• Dmitri Schostakowitsch - Altowaja sonata. Documentary by Semjon Aranowitsch and Alexander Sokurow, Leningrad Studio for Documentary Films (LSDF), USSR 1981, 75 min. First public presentation in 1987; international release in 2000. DVD released in 2005 by Ideale Audience International. (The film's complicated survival story under difficult political conditions is described in the accompanying material.) Based on the composer's last work, the Sonata for Viola Op. 147, stations from the composer's life are described. Contains many rare documents, e.g. B. a recording of a telephone conversation between the composer and the violinist David Oistrach about the 2nd Violin Concerto Op. 129 and an excerpt from the finale of the 5th Symphony Op. 47 with the New York Philharmonic under Leonard Bernstein in Moscow in the presence of the composer.
  • Testimony ( Testimony ), Biopic, United Kingdom, 1987/1988, 157 min, based on the book by Solomon Volkov, Producer. Tony Palmer , directed by Tony Palmer, Production: Isolde film in collaboration with The Mandemar Group, Austrian Broadcasting Corporation (ORF) , Nederlandse Omroepstichting (NOS), Danmarks Radio (DR), Sveriges Television (SVT), Channel Four Films, with Ben Kingsley as Dmitri Shostakovich
  • The War Symphonies: Shostakovich against Stalin. Documentary, Canada, Germany, Netherlands, 1997, 76 min., Director: Larry Weinstein, production: Rhombus Media Inc. (Toronto), ZDF , with Dmitri Shostakovich in historical recordings; with Valery Gergiev , Galina Schostakowitsch, Isaak Glikman, Tichon Chrennikow , Abram Gosenpud and many others With excerpts from symphonies 4, 5, 6, 7, 8 and 9, from the opera Lady Macbeth of Mzensk , from the anti-formalist Rajok , and various film scores.
  • Dmitri Shostakovich - a man with many faces. Documentary, Germany, 2015, 55 min., Script and director: Reiner E. Moritz , production: RM Arts, first broadcast: February 8, 2015 on ARD-alpha , synopsis by ARD . Interviews with Shostakovich, his son Maxim and his companion Rudolf Barschai .


Dmitri Shostakovich is one of the central figures in the following literary works:

See also

Web links

Commons : Dmitri Dmitrijewitsch Schostakowitsch  - album with pictures, videos and audio files

About Shostakovich

Individual evidence

  1. ^ Krzysztof Meyer: Schostakowitsch. Bergisch Gladbach 1995, p. 38.
  2. Johannes Schild: About Shostakovich's elective affinities with Mahler. In: Arnold Jacobshagen (ed.): Gustav Mahler and the musical modern. Steiner, Stuttgart 2011, ISBN 978-3-515-09902-8 , pp. 167-220.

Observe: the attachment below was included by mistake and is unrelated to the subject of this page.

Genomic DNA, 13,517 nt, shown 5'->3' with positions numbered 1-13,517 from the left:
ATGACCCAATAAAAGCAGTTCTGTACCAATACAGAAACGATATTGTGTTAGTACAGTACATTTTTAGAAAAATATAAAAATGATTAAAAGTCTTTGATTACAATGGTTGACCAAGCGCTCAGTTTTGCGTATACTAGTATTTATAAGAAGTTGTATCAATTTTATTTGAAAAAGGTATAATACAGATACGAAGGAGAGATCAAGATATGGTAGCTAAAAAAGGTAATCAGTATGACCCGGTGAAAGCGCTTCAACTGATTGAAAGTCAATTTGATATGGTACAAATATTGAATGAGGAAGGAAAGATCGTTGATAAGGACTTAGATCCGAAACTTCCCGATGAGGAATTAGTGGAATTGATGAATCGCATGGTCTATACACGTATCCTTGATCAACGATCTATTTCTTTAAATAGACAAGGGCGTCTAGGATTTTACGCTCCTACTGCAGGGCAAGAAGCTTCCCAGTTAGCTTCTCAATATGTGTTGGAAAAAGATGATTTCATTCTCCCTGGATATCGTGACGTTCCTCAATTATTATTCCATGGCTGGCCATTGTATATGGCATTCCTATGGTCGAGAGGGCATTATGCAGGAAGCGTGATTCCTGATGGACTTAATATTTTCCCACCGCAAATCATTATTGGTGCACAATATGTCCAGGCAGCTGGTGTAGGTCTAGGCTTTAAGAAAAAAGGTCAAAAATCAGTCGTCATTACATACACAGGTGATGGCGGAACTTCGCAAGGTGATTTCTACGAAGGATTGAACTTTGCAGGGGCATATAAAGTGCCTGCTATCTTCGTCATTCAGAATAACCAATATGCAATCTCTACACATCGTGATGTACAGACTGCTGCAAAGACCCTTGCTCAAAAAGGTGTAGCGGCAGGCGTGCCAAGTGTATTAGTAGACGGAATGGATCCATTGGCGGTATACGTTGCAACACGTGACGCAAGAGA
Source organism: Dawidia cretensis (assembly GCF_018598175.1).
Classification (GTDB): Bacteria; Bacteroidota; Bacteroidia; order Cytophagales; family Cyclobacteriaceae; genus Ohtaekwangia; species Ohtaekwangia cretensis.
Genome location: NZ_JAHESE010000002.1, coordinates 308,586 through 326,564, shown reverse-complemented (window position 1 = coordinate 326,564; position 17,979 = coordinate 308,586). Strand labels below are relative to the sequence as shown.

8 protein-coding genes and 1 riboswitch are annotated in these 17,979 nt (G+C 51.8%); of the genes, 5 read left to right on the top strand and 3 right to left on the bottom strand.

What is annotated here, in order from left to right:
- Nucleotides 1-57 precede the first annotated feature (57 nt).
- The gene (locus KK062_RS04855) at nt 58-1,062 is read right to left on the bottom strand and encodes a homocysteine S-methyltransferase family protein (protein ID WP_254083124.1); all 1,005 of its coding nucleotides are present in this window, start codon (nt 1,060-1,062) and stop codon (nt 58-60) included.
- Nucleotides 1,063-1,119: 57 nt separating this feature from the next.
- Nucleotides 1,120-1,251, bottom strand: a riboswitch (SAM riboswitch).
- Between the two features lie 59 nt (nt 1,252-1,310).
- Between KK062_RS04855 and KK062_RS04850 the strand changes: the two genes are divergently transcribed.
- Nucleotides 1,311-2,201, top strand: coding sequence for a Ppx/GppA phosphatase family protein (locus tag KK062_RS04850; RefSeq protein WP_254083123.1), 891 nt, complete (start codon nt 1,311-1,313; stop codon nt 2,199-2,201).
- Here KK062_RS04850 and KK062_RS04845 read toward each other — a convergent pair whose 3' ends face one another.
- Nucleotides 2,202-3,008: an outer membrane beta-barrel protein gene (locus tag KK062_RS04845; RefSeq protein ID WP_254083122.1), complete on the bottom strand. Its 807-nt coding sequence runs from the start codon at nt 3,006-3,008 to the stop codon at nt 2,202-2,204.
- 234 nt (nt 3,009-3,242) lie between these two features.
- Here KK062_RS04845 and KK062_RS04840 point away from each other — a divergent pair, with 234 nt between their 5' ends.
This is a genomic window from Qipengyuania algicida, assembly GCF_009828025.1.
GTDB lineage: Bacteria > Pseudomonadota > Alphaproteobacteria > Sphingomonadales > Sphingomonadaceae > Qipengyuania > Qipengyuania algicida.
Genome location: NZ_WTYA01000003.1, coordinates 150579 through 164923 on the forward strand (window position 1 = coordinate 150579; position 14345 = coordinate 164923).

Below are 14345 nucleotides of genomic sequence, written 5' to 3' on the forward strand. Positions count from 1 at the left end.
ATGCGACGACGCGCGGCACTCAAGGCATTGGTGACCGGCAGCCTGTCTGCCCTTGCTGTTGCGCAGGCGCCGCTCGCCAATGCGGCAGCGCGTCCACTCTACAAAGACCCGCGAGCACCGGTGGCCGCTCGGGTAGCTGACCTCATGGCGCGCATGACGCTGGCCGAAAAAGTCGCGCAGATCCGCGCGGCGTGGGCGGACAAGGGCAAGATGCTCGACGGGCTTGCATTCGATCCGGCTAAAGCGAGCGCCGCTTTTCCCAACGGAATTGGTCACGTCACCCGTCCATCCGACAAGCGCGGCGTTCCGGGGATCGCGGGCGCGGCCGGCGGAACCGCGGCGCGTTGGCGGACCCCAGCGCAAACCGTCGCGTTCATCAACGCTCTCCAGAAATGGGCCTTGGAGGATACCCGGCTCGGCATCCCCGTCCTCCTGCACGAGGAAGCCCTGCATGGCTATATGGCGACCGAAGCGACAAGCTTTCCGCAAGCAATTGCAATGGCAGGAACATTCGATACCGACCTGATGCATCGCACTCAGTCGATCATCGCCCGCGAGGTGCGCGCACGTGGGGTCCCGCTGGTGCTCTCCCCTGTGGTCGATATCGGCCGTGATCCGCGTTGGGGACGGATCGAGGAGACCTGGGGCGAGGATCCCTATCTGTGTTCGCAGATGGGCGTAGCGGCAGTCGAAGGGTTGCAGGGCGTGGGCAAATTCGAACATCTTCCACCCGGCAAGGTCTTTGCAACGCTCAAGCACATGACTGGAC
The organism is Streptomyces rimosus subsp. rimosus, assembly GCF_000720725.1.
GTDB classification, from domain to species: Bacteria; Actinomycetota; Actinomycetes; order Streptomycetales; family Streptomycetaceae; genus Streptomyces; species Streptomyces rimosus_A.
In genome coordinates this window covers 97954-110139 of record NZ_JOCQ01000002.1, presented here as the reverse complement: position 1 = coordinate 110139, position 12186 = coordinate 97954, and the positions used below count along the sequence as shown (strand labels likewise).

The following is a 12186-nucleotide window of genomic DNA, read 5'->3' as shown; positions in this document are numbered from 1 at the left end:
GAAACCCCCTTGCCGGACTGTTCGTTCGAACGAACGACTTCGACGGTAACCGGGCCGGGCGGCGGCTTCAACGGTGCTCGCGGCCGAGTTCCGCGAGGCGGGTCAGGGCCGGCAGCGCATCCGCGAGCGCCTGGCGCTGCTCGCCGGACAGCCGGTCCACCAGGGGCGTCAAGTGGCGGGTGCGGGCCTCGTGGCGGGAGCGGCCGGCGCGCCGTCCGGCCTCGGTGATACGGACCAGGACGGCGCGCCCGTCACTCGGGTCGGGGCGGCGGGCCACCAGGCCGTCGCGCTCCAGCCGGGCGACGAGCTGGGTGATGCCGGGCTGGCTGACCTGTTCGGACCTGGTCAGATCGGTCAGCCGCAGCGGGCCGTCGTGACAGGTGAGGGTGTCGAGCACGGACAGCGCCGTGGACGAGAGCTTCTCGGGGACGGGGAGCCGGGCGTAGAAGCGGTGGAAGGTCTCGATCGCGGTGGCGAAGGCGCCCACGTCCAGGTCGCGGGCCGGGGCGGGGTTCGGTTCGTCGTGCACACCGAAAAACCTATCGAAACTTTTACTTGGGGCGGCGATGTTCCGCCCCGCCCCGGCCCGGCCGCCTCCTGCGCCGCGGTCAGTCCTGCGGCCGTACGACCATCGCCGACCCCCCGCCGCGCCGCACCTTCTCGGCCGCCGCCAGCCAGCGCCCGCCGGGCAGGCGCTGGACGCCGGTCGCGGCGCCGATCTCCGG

3. Not only he was affected by such "surprises" at the time: it was the era of the "Great Terror"
  4. Donal Henahan: Myths and music . In: The Milwaukee Journal. August 12, 1983, p. 12.
  5. ^ Cover page of TIME magazine (1942): Shostakovich as a firefighter.
  6. Jakob Knaus: The wisest of the wise - a donkey? A courageous secret in the 9th Symphony by Dmitri Shostakovich. In: Neue Zürcher Zeitung , October 29, 2016, p. 26.
  7. Juri Borissowitsch Jelagin : Art and Artists in the Soviet State , Fischer Taschenbuch No. 401, Frankfurt, June 1961, p. 208
  8. ^ Shostakovich in Gohrisch . In: International Shostakovich Days Gohrisch .
  9. ^ Krzysztof Meyer: Schostakowitsch. Bergisch Gladbach 1995, p. 480.
  10. Martin Krauss: As happy as a child . In: The daily newspaper: taz . June 9, 2018, ISSN  0931-9085 , p. 39 ( [accessed June 11, 2018]).
  11. Honorary Members: Dmitri Shostakovich. American Academy of Arts and Letters, accessed March 22, 2019 .
  12. ^ Inscription Deutschordenshof, passage: Dimitri Schostakowitsch 1969 on: ; Retrieved June 7, 2014.
  13. ^ Lutz D. Schmadel : Dictionary of Minor Planet Names . Fifth Revised and Enlarged Edition. Ed .: Lutz D. Schmadel. 5th edition. Springer Verlag , Berlin , Heidelberg 2003, ISBN 978-3-540-29925-7 , pp. 186 (English, 992 pp., [ONLINE; accessed on September 3, 2019] Original title: Dictionary of Minor Planet Names . First edition: Springer Verlag, Berlin, Heidelberg 1992): “1976 YQ 2 . Discovered 1976 Dec. 16 by LI Chernykh at Nauchnyj. "
  14. ^ Todd McCarthy: Orango: Concert Review. In: The Hollywood Reporter . December 8, 2011, accessed April 24, 2018 .
  15. Marco Frei: The present of history. In: Neue Zürcher Zeitung . September 6, 2012, accessed April 24, 2018 .
  16. Dmitri Schostakowitsch
  17. Summary:  The Noise of Time , Saison 2000, Théâtre de Complicité ( Memento from April 25, 2003 in the Internet Archive )
  18. Review of The Noise of Time : Shostakovich and His Era; A Haunting Epilogue to a Life. In: New York Times, March 4, 2000.
  19. ^ Review by Max Nyffeler: Shostakovich. In: neue musikzeitung , 2009, No. 2, accessed on December 27, 2017.
  20. Review by James Lasdun: The Noise of Time by Julian Barnes review - how Shostakovich survived Stalin. In: The Guardian , January 22nd, 2016.
       Review by Hedley Twidle: 'The Noise of Time', by Julian Barnes. In: Financial Times , January 15, 2016.
  21. Martin Ebel, editor culture: A dead person on vacation. Book review. In: Tages-Anzeiger . February 21, 2017. Retrieved March 4, 2017 .